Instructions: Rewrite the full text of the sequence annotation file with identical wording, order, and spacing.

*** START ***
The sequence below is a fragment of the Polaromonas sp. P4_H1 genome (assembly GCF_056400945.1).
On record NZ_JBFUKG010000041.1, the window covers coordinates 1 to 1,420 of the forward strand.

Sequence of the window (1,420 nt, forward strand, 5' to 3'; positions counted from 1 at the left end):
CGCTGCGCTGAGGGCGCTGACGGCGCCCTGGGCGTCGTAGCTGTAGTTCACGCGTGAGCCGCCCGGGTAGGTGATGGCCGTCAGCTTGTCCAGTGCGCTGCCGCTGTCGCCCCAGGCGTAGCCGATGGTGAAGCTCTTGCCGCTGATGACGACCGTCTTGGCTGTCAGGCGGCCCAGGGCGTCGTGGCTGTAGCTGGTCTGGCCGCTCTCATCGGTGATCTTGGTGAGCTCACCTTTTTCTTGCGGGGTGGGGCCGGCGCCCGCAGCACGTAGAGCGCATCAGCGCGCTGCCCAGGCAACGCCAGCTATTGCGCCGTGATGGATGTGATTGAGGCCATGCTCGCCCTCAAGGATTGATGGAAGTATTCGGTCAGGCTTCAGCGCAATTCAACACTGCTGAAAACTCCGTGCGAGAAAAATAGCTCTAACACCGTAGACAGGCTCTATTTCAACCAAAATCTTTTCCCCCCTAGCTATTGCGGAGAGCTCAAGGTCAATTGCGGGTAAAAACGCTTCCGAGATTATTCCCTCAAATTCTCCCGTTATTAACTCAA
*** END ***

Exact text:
The sequence below is a fragment of the Polaromonas sp. P4_H1 genome (assembly GCF_056400945.1).
On record NZ_JBFUKG010000041.1, the window covers coordinates 1 to 1,420 of the forward strand.

Sequence of the window (1,420 nt, forward strand, 5' to 3'; positions counted from 1 at the left end):
CGCTGCGCTGAGGGCGCTGACGGCGCCCTGGGCGTCGTAGCTGTAGTTCACGCGTGAGCCGCCCGGGTAGGTGATGGCCGTCAGCTTGTCCAGTGCGCTGCCGCTGTCGCCCCAGGCGTAGCCGATGGTGAAGCTCTTGCCGCTGATGACGACCGTCTTGGCTGTCAGGCGGCCCAGGGCGTCGTGGCTGTAGCTGGTCTGGCCGCTCTCATCGGTGATCTTGGTGAGCTCACCTTTTTCTTGCGGGGTGGGGCCGGCGCCCGCAGCACGTAGAGCGCATCAGCGCGCTGCCCAGGCAACGCCAGCTATTGCGCCGTGATGGATGTGATTGAGGCCATGCTCGCCCTCAAGGATTGATGGAAGTATTCGGTCAGGCTTCAGCGCAATTCAACACTGCTGAAAACTCCGTGCGAGAAAAATAGCTCTAACACCGTAGACAGGCTCTATTTCAACCAAAATCTTTTCCCCCCTAGCTATTGCGGAGAGCTCAAGGTCAATTGCGGGTAAAAACGCTTCCGAGATTATTCCCTCAAATTCTCCCGTTATTAACTCAA